My first notable encounter with poppyseeds happened somewhere around my eleventh birthday. It was mother's day, it was before I was a vegetarian (and before I was a lapsed vegetarian), and my dad and I were cooking my mom my favourite dish: roast chicken with a smattering of poppyseeds. At the time, I had something of a reputation as a picky eater. It would seem that I refused most vegetables, in fact most foods, that weren't white. I didn't like cauliflower either. Chicken though I did like, especially this delicious roasted chicken, a family classic, that came out golden with speckles of black just like the poppyseed bagels from the world-famous-just-a-block-away-Harbord Bakery.
After intrepidly touching the gross pink carcass on the counter, I told my dad he could go ahead with the preparations and that I'd just find the spices. "Where are the poppyseeds?" I asked. A look of terror shot through his eyes. "Well, uh, just let me find them," he answered, not looking me in the eyes. I knew something was up, so I insisted. I had him cornered, the jig was up, so with much trepidation he admitted that the whole "poppyseed chicken" thing was a hoax.
Those beloved dots on my beloved chicken weren't poppyseeds (!!) as I had been led to believe, but browned ground garlic. The truth of the chicken dish had been kept from me because my parents suspected that I could never accept to eat something so foreign as garlic--even in it's beningly ground form. Resentment, bitterness, grossed-outness, and mistrust flashed through me, but then I remembered that I was all of eleven (or was it twelve?) years old. "That's cool," I said, half meaning it.
Years later, just last week in fact, I saw poppyseeds in the cabinet of my current kitchen. Hmm I said, what do you make with this, if not chicken?
Well, friends, this is what you make with poppyseeds: the most delicious cake of all times, one of Deborah Madison's top five cakes, and worthy of a mighty ingredient that almost-flavoured my first foray into the kitchen. It's a cake that will stay moist for days though it will be finished in hours, it's a cake to write home about, certainly to blog about, and it's just about the best thing you can create on a single Sunday afternoon.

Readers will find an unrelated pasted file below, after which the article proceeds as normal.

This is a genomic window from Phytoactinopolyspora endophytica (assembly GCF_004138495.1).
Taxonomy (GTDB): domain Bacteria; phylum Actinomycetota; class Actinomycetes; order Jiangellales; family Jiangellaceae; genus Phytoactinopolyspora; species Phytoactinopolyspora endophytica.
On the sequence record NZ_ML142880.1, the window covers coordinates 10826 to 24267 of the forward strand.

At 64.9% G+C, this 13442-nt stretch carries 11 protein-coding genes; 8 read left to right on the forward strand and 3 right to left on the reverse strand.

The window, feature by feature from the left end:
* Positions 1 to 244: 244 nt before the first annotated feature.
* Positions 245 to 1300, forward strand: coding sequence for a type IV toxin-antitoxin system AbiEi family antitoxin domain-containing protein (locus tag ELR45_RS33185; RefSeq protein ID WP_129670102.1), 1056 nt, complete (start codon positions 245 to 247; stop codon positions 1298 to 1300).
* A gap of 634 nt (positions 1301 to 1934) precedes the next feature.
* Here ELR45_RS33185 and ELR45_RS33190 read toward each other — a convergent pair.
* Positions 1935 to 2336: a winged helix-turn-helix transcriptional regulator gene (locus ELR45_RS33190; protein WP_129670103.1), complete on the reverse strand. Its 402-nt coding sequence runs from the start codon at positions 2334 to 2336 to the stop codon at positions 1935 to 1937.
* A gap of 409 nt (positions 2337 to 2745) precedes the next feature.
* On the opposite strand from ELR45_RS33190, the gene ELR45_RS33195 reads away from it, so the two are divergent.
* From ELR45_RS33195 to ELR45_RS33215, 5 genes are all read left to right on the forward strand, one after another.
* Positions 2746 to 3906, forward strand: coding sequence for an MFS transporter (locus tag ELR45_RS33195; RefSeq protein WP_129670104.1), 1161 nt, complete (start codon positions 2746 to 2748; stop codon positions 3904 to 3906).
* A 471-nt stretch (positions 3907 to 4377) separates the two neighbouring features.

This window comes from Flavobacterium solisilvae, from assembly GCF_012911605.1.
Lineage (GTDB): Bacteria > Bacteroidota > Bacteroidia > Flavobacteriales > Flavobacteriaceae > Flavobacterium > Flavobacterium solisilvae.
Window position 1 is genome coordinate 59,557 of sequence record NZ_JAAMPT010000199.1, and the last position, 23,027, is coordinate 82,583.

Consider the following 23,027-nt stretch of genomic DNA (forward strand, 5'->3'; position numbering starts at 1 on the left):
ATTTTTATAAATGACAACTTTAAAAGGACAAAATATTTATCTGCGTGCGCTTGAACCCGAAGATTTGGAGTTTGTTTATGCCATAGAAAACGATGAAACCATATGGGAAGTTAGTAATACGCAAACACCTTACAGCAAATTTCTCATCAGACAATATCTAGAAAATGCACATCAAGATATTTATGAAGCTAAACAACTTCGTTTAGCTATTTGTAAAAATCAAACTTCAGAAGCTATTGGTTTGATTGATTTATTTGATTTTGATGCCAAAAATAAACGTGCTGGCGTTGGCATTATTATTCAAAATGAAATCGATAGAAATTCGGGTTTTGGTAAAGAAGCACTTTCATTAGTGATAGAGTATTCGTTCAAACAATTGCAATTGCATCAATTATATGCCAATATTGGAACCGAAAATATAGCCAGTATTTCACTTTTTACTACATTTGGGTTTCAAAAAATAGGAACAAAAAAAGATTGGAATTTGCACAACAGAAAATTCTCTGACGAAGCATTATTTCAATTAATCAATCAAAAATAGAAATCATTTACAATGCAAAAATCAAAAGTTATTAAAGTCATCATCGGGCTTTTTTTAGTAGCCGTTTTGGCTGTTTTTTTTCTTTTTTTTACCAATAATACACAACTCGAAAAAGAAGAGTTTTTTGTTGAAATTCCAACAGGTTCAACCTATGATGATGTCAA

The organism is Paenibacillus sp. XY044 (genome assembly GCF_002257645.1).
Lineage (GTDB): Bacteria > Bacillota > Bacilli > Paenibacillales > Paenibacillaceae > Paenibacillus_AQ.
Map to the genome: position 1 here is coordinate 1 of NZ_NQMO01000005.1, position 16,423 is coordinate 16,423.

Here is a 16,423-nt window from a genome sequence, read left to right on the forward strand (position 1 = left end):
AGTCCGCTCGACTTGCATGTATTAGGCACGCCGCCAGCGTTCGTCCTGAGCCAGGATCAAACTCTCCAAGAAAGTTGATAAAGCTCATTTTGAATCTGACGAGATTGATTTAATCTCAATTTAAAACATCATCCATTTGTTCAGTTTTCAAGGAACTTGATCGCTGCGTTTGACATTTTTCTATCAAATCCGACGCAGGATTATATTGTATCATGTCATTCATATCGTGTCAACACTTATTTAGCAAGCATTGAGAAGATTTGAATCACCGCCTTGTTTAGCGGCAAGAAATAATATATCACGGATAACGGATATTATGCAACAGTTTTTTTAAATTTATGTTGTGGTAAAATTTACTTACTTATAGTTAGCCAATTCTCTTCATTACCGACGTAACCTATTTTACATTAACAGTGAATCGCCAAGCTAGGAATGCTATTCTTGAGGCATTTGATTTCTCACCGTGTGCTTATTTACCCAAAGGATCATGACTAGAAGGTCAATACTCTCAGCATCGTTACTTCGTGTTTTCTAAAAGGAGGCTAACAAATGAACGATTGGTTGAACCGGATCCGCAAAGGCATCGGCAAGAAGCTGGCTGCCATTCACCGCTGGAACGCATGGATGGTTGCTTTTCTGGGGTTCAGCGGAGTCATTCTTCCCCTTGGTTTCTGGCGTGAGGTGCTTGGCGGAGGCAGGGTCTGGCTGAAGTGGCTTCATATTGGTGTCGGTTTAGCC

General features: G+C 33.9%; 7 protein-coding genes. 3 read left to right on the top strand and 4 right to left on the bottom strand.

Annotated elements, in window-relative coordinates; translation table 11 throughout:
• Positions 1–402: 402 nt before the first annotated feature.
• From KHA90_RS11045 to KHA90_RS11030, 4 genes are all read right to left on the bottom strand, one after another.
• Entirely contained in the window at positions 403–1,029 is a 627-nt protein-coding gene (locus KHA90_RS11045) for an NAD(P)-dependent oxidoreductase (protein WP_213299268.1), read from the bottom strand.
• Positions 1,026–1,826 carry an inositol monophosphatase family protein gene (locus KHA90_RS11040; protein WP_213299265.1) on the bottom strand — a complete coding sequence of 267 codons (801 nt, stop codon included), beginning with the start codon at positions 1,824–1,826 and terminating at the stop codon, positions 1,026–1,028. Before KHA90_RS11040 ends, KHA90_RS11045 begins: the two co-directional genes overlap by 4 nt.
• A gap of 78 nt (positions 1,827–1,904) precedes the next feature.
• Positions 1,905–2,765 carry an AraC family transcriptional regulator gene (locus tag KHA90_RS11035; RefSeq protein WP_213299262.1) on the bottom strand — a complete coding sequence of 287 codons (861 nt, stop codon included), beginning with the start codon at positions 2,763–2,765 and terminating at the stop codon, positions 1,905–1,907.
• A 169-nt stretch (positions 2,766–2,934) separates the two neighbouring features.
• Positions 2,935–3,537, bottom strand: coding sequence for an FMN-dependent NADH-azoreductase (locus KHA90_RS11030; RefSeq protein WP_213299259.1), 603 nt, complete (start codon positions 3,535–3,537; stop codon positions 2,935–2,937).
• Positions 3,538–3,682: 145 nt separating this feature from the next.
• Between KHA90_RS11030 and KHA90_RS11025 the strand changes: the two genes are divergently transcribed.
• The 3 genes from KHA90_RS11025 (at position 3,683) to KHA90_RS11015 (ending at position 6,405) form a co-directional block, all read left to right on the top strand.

Poppyseed Explosion Cake
Note: this recipe requires numerous bowls. Before you begin make sure your roommates have committed to doing dishes after.
1 cup poppyseeds stirred into 1/2 cup hot milk (mix and leave to sit several hours before continuing with the recipe for maximum delight)
2 cups flour
1 teaspoon baking powder
1 teaspoon baking soda
3/8 teaspoon salt
3 eggs, separated
1/2 cup unsalted butter
1 cup sugar
2 teaspoons vanilla
1 cup sourcream or buttermilk
Icing sugar to dust at end
Set poppyseeds to soak in hot milk, in a bowl, watch several episodes of TNG or Gossip Girl, then come back and preheat the oven to 375 degrees farenheit. Lighly butter and flour a 9-inch spring-form pan (one where you can remove the sides after baking).
In a bowl mix dry ingredients together, and set aside.
In a bowl beat eggs whites until they form firm but moist peaks, set aside.
In a BIG bowl cream butter with sugar until light and fluffy. Add the vanilla, then beat in one egg yolk at a time until smooth. Stir in sour cream and drained poppyseeds. Add the dry ingredients in thirds. (At this point, Deborah recommends: "Scrape up the batter from the bottom of the bowl to make sure it's well mixed." I'm sure you'd have done this anyway but, well, never hurts to make sure). Stir in a quarter of the egg whites before folding in the rest.
Pour batter into pan, smooth it out, then bake about 50 minutes until cake is golden and firm. Take it out of the oven, set the cake on a rack and remove the sides so that cake can cool. Before cake is cool, lightly dust with icing powder (my method: take a sieve, put in some icing powder, and hit it so that it falls evenly over the cake).
Serve if you want the people in your life to be happy.